Meier adds that if you are in a place where it's mandatory to wear a mask, you can physically move away from the person, and if you think it's necessary, talk to the business owner or person of authority in the space. Again, don't do anything rash, and think about your environment and if it's worth it to bring it up or just leave or move away.
Even though they're your family members, you might still have some differences when it comes to following social-distancing guidelines. You could be very worried about your older parents getting sick, while your siblings want to come over all the time even though they've been seeing a lot of other people. Or you might be the one who is looking to create a "quarantine circle" with family members you don't live with. Take a look at these common situations you might come across:
What to Say to Your Parents Who Aren't Following Social-Distancing Rules but Might Be at Risk: "This is a particularly challenging issue because, at the end of the day, we don't have control over what our parents do," Grazer says. "I think the best you can do is explain how it makes you feel when they go out. For example, 'It makes me feel anxious when you go out to the store.' People also often say that they don't care if they themselves get sick, but you can emphasize that it's not only about them, and then you can share how it impacts you."
O'Neill gives another example: "Your safety is important to me, and I'm concerned that you're putting yourself at risk right now."
When Your Parents Want to Visit: First, consider your and their comfort levels. If you feel that you can be as safe as you can, then make sure they know what the guidelines are before they come over. O'Neill suggests saying, "I would love to visit with you. Here are the social-distancing measures that I've been taking and that I would ask you to follow during our visit."
If you're uncomfortable with them visiting and vice versa, you can decline in a polite way that's still loving. "Instead of just saying you can't or don't want to get together, give a caring explanation so they know the reasoning behind your decision: 'Mom and Dad, I love you so much that I wouldn't ever want to risk your health. Let's stick to online hellos until it's safe to see you in person again,'" Meier says.
What to Say to Other Family Members Who Want to Visit: If you are going to have family over, again, it's important to set your boundaries first, which is easier said than done. "It can be really hard to set and enforce new boundaries with anyone, nonetheless family members," Grazer says. "One tip is to emphasize that your actions (maintaining distance) are not personalized to that specific person. For example, you can say, 'I don't feel comfortable when anyone comes within six feet of me.'"
"Be firm but loving in your approach and make sure to clearly communicate ahead of the gathering or someone coming over what your house rules are," Meier adds.
A lot of us haven't seen our friends in months. Yes, it's a privilege to be able to stay home, but it can feel lonely at times. I would guess that even an introvert misses hanging out with their friends. Again, this is a tricky thing to navigate as some friends might be all about getting the crew to go to a restaurant or bar; others might be okay with a socially distanced hangout at the park; and others might still be wary of seeing people outside of their household. Like all of these situations, it's important to just be mindful of your and others' feelings and perspectives.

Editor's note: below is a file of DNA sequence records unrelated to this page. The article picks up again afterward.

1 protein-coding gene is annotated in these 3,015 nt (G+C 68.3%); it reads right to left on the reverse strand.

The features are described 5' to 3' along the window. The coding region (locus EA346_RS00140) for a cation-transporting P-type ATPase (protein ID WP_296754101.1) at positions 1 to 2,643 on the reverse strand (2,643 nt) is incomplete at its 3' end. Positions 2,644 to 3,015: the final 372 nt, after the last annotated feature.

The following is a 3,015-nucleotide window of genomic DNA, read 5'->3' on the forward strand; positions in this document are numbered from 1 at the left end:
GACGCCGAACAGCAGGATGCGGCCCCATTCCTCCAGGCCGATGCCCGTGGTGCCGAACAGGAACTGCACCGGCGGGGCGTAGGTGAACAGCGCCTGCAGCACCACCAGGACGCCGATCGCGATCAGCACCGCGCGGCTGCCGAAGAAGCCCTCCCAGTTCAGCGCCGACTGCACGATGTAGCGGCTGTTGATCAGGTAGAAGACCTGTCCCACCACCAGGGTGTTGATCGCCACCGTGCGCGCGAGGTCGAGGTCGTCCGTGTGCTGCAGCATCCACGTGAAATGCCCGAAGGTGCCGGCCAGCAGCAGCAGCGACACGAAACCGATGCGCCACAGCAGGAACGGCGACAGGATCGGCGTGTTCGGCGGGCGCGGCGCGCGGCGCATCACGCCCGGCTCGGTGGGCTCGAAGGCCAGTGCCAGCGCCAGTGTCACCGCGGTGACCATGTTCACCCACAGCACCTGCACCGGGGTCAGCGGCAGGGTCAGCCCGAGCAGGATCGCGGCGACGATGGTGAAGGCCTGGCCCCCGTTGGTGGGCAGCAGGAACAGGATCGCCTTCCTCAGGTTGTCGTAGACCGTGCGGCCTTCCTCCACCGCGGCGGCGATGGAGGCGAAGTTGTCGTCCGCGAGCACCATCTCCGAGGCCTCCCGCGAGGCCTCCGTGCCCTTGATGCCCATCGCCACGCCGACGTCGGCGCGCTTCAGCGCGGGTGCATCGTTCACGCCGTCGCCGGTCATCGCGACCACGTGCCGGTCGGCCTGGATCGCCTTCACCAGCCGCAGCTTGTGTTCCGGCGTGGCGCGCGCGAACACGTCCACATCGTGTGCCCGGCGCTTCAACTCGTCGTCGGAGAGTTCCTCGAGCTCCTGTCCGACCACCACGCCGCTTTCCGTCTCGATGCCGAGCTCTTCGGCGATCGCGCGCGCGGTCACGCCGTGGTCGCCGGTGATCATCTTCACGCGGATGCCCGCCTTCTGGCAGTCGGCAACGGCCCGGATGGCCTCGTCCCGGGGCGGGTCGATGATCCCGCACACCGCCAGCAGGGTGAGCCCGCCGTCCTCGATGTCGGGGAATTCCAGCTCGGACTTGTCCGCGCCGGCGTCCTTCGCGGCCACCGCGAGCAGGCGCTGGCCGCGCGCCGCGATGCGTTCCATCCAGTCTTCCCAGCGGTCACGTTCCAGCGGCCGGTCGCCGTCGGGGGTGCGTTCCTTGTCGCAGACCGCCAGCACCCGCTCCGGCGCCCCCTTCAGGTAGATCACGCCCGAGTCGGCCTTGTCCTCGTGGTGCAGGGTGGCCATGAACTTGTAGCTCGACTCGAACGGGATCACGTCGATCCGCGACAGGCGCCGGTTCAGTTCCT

What to Say When Your Friends Want to Hang Out: "Similar to dealing with your parents, you can't control your friends' behaviors, but you can set your own boundaries," Grazer says. "One option is to share your personal choices about your own social/physical distancing practices, and you can open the dialogue to better understand their choices." If you are able to communicate your preferences and learn about their own, you might come up with a compromise that allows you to meet up.
And remember to be honest, especially if you don't feel safe seeing others right now. "You don't want to come across like you are telling them what to do, but you can communicate your own wishes," Meier says. "For example, 'The party sounds so fun right now, but I'm being extra careful and going to sit this one out. Hope to come to another one soon!'"
How to Turn Down a Social Engagement Without Seeming Judgy: There may come a time when you're going to get invited to something that you don't feel quite comfortable attending, and the host might take it personally that you don't want to come. "I believe that there are non-judgmental ways to convey your personal decisions about what you are comfortable with regarding your own health and body," Grazer says. "But also keep in mind that people are going to perceive you through their own lens, so no matter how delicately you phrase something, they may still feel judged or hurt. Making decisions based on attempts to avoid hurting someone's feelings does not reflect positive self-care. Putting yourself at risk or neglecting your own needs may lead to feelings of resentment or self-destructive behavioral patterns."